Basic foodstuffs prices rise
In Belarus, marginal cost prices for bread, dairy products and meat increased by 5%. The consumer price index for goods and services in July this year compared with December 2010 increased by 41%.
Alignment of the Belarusian prices for basic foodstuffs with the Russian is a must, believes the Chairman of the State Control Committee of Belarus Alexander Jacobson. In the neighboring Russia and Ukraine the prices for dairy and meat products are several times higher than in Belarus.
Growing food prices are inevitable to ensure the break-even of meat, dairy and bakery industries and to avoid shortage of these goods in the shops of Belarus. Enterprises work at a loss with restricted prices for end products and become unprofitable. As a result, the variety in the shops of Belarus is gradually becoming smaller. There is a shortage of some goods inter alia in Minsk (in the regions empty shelves in the shops are quite common). At the same time, the price disparity with the neighboring countries, stimulates grey exports, which is difficult to deal with (it is impossible to inspect virtually very suitcase), as well, mass export of goods to Russia, which is difficult to fight against given the non-existent borders. In the current economic circumstances the government should raise prices and tariffs while focusing on addressed assistance to the population. However there is neither political will nor administrative (labour) resources to implement such economic policy. Therefore, it is likely that the existing practice of gradual increases of prices will continue for the disadvantage of both, producers and consumers, (the latter affected by rising prices almost weekly).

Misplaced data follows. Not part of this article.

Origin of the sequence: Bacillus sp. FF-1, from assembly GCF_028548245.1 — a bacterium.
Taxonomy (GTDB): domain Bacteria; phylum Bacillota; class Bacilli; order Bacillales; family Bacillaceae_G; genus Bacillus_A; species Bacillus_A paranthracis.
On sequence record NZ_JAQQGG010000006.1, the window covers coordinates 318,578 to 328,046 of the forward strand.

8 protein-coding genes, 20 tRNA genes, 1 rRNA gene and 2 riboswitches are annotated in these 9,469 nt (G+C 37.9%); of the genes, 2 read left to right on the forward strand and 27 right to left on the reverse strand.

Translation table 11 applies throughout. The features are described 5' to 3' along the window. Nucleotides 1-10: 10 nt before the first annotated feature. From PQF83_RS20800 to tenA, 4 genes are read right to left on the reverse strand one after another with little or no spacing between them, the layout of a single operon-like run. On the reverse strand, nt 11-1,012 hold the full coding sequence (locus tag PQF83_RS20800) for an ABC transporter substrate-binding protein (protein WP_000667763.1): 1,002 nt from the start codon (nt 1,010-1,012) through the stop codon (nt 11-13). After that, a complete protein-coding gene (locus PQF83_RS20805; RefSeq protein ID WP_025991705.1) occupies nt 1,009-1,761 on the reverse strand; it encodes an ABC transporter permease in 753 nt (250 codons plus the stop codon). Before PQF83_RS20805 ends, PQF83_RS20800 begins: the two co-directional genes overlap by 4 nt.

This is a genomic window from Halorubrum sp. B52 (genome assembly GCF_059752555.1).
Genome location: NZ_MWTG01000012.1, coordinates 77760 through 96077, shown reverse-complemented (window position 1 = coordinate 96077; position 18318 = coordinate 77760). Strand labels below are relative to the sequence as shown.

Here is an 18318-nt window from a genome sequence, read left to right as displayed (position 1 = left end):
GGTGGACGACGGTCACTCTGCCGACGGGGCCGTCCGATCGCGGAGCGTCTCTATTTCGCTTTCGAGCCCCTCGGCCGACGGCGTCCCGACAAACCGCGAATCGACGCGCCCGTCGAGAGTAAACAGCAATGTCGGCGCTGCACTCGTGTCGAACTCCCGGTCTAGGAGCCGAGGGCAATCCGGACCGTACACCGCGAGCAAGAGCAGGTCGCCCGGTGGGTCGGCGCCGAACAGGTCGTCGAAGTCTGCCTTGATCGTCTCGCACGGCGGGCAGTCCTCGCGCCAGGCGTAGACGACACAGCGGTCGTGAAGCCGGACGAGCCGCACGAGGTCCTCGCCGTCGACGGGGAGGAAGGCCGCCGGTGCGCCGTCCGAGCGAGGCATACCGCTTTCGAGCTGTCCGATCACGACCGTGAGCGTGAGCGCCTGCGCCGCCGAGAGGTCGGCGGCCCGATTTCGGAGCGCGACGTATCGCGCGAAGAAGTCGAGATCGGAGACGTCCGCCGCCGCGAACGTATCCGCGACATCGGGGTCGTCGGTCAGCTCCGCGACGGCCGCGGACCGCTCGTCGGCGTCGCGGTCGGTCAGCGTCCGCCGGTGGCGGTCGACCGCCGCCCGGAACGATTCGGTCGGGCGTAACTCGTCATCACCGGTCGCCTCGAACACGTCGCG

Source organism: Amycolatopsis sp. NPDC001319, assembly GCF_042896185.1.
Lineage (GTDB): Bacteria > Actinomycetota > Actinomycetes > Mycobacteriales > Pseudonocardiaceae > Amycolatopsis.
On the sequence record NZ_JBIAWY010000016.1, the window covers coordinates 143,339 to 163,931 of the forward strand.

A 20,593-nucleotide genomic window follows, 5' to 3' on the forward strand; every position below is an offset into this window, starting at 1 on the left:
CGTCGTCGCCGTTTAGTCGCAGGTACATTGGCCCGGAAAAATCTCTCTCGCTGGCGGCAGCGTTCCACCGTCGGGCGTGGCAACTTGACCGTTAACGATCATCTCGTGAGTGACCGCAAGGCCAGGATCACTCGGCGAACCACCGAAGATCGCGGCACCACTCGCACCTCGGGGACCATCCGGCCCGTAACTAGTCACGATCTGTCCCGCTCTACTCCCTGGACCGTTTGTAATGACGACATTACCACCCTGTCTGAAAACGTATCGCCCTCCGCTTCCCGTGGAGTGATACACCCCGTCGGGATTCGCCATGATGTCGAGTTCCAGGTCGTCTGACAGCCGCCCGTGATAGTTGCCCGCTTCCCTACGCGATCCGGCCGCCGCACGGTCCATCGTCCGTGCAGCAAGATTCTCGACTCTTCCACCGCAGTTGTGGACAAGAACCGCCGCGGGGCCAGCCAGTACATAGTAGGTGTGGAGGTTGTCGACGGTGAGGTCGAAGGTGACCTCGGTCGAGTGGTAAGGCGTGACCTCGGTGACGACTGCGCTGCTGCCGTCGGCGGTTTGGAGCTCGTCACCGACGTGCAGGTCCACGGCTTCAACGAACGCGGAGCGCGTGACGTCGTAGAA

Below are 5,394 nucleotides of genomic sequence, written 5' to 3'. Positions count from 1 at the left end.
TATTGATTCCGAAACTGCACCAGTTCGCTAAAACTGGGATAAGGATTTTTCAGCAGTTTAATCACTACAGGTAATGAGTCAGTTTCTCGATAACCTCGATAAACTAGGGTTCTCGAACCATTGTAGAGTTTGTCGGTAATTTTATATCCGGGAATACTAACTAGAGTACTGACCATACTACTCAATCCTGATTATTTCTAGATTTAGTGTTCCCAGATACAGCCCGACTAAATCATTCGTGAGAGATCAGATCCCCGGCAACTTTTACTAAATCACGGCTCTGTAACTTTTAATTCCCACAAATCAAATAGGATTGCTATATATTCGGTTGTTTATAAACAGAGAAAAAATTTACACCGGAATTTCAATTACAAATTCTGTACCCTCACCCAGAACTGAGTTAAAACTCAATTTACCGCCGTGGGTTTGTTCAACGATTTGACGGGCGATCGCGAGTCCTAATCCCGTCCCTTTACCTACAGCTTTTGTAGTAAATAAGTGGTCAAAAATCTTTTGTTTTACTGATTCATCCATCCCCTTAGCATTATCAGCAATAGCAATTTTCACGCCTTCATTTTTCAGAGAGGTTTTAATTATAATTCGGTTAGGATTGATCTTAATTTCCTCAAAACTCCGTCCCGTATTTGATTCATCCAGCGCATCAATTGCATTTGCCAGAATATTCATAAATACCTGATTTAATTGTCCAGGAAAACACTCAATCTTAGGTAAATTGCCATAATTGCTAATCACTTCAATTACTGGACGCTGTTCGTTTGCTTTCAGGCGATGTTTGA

The Belarusian authorities regard the Catholic conference as yet another international event to promote Minsk as a global negotiating platform. Minsk’s proposal to organise a meeting between the Roman-Catholic Church and the Russian Orthodox Church is rather an image-making undertaking than a serious intention. However, the authorities could somewhat extend the opportunities for the Roman-Catholic Church in Belarus due to developing contacts with the Catholic world.
Minsk is attempting to lay out a mosaic from various international religious, political and sportive events to shape a positive image of Belarus for promoting the Helsinki 2.0 idea.
Belarus’ invitation to the head of the Holy See for a meeting with the Patriarch of the Russian Orthodox Church should be regarded as a continuation of her foreign policy efforts in shaping Minsk’s peacekeeping image and enhancing Belarus’ international weight. The Belarusian authorities are aware that their initiative is unlikely to find supporters among the leadership of the Russian Orthodox Church in Moscow. In Russia, isolationist sentiments prevail.
In addition, for domestic audiences, the authorities make up for the lack of tangible economic growth with demonstrations of growth in Minsk’s authority at international level through providing a platform for religious, sportive and other dialogues.